My thought process was very similar, the major difference being I bit the bullet and jumped off the hamster wheel after my analyst years were up. FWIW, the experiences that you slogged through and hated (IB, PE, possibly MBA), were not a waste of time. These are highly sought-after qualifications that don't go away even if you decide that grinding until you're a PE partner isn't worth it. 

It takes some balls to escape the rat race and pursue work-life balance instead, but you should rest assured that you'll figure out how to be successful no matter what path you choose. 

Jun 5, 2021 - 1:28am

Definitely feel this.

My opinion: You can't escape the fact that work gives you purpose and that a sense of purpose drives a lot of your satisfaction in life.

  • You work too little, you sacrifice purpose, satisfaction, wealth, etc.
  • You work too much, your health suffers and your relationships deteriorate.

I think I'd rather look back having gone down your road, than have taking a chill 9-5 corporate finance/accounting gig right out of college. Opportunity costs are easy to overanalyze in the moment AND in retrospect.

Most Helpful
  • Intern in IB - Cov
Jun 2, 2021 - 12:21am

Dude if you guys only knew how regular people reacted to finding out that our base salary alone: $85k, is higher than what the average family makes in America and more than double what 99% of the global population makes (not an exaggeration, but rather a statistical reality). We make that much at 21/22. Just think about that... If the average person discovered this site and browsed through it for just 20 minutes they would: laugh because we are very funny but also be amazed at how ungrateful we are. OP, you're a bit dumb for not taking advantage of the incredible blessing that is IB and continuing in the industry and I will assume that you, much like the rest of the American population, think that life is "hArD" because you have to work 80 hours a week working what's essentially a luxury job (you type on keyboards and fix logos) and you're getting paid not as much as you think "you should" (like literally everyone). I'm sure you've been told to "gain perspective" before, but as someone who literally grew up dirt poor, I fucking love investment banking because while it's competitive and tiring and "hard", I promise you that it is nowhere near as bad as what my life was 10 years ago. I promise you that much like the average American, and especially the average American elitist (i.e. most IBankers whose biggest life struggle has been choosing either Yale or Williams), your largest problem is how naive you are.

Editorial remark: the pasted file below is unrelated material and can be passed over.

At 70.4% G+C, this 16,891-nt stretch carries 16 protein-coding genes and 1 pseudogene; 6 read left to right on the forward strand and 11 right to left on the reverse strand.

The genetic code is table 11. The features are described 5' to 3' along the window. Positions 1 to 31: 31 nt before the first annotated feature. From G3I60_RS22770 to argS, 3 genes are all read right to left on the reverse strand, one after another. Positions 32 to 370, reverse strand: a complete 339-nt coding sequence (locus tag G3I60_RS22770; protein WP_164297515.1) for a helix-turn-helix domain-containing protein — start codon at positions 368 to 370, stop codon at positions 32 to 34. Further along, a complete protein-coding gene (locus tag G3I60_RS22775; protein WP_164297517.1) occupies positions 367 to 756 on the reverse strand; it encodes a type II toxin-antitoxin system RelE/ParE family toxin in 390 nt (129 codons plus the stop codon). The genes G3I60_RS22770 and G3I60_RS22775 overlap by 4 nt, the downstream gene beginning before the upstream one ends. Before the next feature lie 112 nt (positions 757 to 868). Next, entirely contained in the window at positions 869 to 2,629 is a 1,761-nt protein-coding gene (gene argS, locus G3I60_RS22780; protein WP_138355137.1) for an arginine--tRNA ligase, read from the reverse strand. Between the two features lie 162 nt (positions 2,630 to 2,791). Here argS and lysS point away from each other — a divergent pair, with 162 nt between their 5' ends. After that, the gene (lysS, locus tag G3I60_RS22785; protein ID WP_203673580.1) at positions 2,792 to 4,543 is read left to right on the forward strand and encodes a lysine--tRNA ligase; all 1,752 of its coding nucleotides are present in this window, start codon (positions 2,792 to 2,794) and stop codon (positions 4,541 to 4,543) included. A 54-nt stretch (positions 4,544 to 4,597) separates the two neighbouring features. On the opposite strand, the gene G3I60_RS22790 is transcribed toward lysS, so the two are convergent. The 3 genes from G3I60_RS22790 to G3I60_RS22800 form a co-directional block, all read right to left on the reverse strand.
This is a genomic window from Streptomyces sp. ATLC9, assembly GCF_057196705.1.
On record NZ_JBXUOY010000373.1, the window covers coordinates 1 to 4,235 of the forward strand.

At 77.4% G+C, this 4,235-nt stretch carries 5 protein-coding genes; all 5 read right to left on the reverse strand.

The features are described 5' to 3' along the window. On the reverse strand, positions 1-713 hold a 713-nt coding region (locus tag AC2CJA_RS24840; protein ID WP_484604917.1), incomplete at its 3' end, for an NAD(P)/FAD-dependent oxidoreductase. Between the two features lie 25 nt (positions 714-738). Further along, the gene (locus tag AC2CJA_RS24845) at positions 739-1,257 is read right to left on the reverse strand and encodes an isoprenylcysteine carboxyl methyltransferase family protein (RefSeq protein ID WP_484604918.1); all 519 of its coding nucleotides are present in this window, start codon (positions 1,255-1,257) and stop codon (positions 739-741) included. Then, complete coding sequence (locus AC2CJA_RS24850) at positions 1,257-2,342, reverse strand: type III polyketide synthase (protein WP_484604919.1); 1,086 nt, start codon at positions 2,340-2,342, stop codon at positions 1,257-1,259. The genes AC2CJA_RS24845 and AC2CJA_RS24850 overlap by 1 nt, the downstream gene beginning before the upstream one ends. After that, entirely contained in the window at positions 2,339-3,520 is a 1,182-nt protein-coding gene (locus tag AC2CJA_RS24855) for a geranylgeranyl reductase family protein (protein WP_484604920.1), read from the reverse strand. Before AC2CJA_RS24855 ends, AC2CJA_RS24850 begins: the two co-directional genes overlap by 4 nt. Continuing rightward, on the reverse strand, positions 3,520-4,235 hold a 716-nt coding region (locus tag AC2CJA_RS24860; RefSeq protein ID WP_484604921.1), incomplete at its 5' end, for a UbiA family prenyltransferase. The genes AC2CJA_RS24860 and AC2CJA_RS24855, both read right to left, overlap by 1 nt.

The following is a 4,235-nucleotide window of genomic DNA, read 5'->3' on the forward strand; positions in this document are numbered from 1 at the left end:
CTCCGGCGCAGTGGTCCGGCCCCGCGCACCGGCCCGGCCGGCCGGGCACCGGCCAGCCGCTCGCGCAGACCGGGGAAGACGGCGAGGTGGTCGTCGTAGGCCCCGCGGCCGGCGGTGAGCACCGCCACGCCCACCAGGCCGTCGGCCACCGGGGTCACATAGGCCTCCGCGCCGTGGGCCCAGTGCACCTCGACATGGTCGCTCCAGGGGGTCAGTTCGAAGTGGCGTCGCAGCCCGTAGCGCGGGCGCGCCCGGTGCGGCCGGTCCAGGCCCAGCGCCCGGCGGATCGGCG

Jun 2, 2021 - 12:41am

IB pays a lot true, but think the discussion imo centres is that most people catch up at the base salary level fairly quickly and work 40 hours / week.

If you work 80 hours / week and earn 200K are you really better off than the individual working 40 hours / week earning 100K. And keep in mind the A2A promote is very difficult to do. After 2 years IB, you probably want PE

But yes IB pays above average

Jun 2, 2021 - 3:56pm

100k in a tier 1 city isn't enough to have the luxury lifestyle many aspire on this site to have. And who is making 100k 40 hours straight out of school save for a few special SWE jobs?

Array

  • 1
  • Prospect in IB - Cov
Jun 3, 2021 - 3:16pm

do people actually struggle between choosing Yale and Williams? Yale is a clear cut winner if we're all being honest

Jun 4, 2021 - 12:27pm

Exactly - gratitude/happiness is derived from looking at shittier situations.

Example: Do I like being thrusted by my VP all day in my dumptruck? No, but I would take that any day to an African elephant from behind. 

Jun 2, 2021 - 7:03am

VP in shitposting.

My pronouns are ''your imperial majesty''.

Don't you dare question my status.

Never discuss with idiots, first they drag you at their level, then they beat you with experience.

  • 2
Jun 2, 2021 - 7:05am

On a side note, the CEO of non-profitable shitposting hasn't been much active. Sad.

Never discuss with idiots, first they drag you at their level, then they beat you with experience.

  • 1
Jun 2, 2021 - 11:12am

I agree with you 100% on an emotional level. I recently completed my 2 years in IB and jumped ship for a CD role. The difference it has made in my personal wellbeing and happiness is insane. The security of knowing that people respect my time and, more often than not, I have a structured, predictable schedule has been incredible.